Later that evening hit-maker John Anderson fed the appetites of country fans with an intimate set on the State Street Stage as funkmaster Cory Wong (known for his work with Vulfpeck, The Fearless Flyers, and others) took crowds at Cumberland Square Park on an experimental journey of tight funk grooves, soaring jazz horns, and Wong’s intricate guitar licks.

The SteelDrivers delivered another solid Bristol Rhythm set to a sea of die-hard fans. Elsewhere Grammy nominee Madison Cunningham captivated audiences with her mind-blowing folk-jazz-rock fusion, while Hayes Carll delivered his Texas brand of country-folk with unparalleled wit and sardonic humor. 

Bristol Rhythm remains loyal to its vast local music community by showcasing their talents each year. Standouts include Grammy nominee Amythyst Kiah and the band 49 Winchester – both acts are local treasures who are fast gaining momentum in the national spotlight. Each act was a must-see at this year’s Reunion and both delivered multiple solid performances during festival weekend.

Blackberry Smoke performs on the State Street Stage Saturday night of the festival.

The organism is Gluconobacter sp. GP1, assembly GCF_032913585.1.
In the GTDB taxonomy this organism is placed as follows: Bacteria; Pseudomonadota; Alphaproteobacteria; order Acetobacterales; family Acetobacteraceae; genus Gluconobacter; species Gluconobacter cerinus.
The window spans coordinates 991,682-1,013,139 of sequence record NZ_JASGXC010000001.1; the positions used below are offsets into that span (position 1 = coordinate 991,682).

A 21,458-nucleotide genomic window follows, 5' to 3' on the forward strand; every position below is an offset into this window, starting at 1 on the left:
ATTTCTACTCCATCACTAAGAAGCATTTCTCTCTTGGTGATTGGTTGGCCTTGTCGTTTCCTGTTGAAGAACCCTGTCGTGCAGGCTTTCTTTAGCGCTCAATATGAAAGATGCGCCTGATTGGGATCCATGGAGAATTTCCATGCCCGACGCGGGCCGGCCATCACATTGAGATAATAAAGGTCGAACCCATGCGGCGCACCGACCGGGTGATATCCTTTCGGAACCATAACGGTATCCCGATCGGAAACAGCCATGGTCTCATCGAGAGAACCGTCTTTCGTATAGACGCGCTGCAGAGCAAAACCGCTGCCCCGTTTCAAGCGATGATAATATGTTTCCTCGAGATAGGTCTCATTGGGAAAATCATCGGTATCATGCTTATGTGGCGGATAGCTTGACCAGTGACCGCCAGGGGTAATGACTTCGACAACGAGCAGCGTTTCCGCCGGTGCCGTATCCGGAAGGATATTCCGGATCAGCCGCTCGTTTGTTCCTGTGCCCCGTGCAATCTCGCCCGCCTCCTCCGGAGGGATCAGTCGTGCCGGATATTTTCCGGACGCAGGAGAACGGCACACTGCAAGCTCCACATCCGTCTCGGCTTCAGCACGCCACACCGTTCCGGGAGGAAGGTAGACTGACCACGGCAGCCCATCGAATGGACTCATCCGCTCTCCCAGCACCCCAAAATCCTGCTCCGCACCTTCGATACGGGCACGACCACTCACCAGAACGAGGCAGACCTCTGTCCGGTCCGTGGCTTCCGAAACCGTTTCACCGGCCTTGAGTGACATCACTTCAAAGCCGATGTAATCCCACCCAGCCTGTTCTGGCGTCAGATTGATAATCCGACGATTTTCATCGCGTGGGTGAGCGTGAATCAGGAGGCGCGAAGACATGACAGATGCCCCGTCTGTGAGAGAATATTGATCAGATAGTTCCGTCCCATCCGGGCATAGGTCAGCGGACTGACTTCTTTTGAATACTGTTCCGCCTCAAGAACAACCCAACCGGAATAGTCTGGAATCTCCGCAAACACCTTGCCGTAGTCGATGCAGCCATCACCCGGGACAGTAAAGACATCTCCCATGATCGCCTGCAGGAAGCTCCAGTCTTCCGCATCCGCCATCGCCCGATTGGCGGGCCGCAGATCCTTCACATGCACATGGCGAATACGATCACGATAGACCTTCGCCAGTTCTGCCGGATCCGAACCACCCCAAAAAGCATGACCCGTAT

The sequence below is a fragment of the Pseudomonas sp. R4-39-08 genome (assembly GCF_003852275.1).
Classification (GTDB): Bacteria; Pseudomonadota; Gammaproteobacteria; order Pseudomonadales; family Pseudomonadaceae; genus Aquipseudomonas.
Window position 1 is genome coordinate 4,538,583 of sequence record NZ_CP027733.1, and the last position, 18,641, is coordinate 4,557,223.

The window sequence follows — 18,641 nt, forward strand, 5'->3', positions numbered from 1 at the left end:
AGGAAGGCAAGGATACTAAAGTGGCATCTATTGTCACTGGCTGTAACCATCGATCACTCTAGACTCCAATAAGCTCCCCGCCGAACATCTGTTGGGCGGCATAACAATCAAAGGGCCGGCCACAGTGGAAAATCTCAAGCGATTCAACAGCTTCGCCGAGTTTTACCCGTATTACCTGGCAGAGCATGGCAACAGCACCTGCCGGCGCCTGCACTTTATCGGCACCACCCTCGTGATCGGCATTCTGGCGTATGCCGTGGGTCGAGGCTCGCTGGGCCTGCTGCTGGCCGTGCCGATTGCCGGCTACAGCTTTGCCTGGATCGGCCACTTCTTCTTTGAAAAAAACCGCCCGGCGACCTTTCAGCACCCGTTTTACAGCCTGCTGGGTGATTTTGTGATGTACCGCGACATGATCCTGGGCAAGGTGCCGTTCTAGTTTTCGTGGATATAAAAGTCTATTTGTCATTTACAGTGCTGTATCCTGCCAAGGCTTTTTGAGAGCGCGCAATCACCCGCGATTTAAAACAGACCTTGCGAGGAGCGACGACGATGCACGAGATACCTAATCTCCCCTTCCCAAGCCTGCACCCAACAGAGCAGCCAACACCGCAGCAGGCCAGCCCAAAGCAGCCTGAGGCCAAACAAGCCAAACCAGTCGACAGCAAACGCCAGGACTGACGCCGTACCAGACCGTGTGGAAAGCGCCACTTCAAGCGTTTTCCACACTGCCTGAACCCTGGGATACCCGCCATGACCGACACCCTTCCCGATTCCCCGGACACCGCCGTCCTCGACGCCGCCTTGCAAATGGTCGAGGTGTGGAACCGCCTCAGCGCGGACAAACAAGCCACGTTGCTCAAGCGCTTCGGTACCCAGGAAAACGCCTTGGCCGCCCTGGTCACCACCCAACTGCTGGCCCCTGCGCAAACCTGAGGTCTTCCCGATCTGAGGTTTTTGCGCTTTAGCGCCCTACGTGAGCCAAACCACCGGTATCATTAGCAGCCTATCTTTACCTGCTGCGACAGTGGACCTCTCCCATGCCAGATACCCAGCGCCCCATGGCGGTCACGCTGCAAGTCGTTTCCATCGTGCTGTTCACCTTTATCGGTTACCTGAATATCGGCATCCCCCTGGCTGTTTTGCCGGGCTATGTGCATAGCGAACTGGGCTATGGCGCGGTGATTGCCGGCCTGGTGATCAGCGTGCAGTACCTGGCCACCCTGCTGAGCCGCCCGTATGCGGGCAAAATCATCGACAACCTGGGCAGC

There was much to enjoy on Saturday at Bristol Rhythm & Roots Reunion, a full-day marathon of music on 13 stages, spread out along State Street and the surrounding Downtown area.

Festival headliner Blackberry Smoke enthralled fans from the very first note, then worked them into a ruckus later in the set as front man Charlie Starr took to the mic and declared, “This is a historical place in the United States of America,” as he pointed to the place where the 1927 Bristol Sessions monument stands just a few feet from the stage. “I’ve got a surprise coming for you.”

At that moment, the band ripped into their single “You Hear Georgia.” Afterward Starr took to his acoustic guitar for a verse of of Jimmie Rodgers’ “Blue Yodel (T for Texas).” It’s moments like this that make festival goers and organizers alike swell with pride, knowing that artists who perform in Bristol not only know its history, but also hold the same reverence for this sacred place. 

Dr. Dog, now on the band’s farewell tour, performed before an enamored Cumberland Square Park crowd as local favorites Folk Soul Revival gave a bittersweet final performance on the Piedmont Stage to thousands of adoring fans that sang along to practically every song.

The Steel Woods, Darin & Brooke Aldridge, Rob & Trey Hensley, John R. Miller, Jim Lauderdale, American Aquarium, and The New Respects were other big festival highlights, each delivering stellar performances to enthusiastic crowds.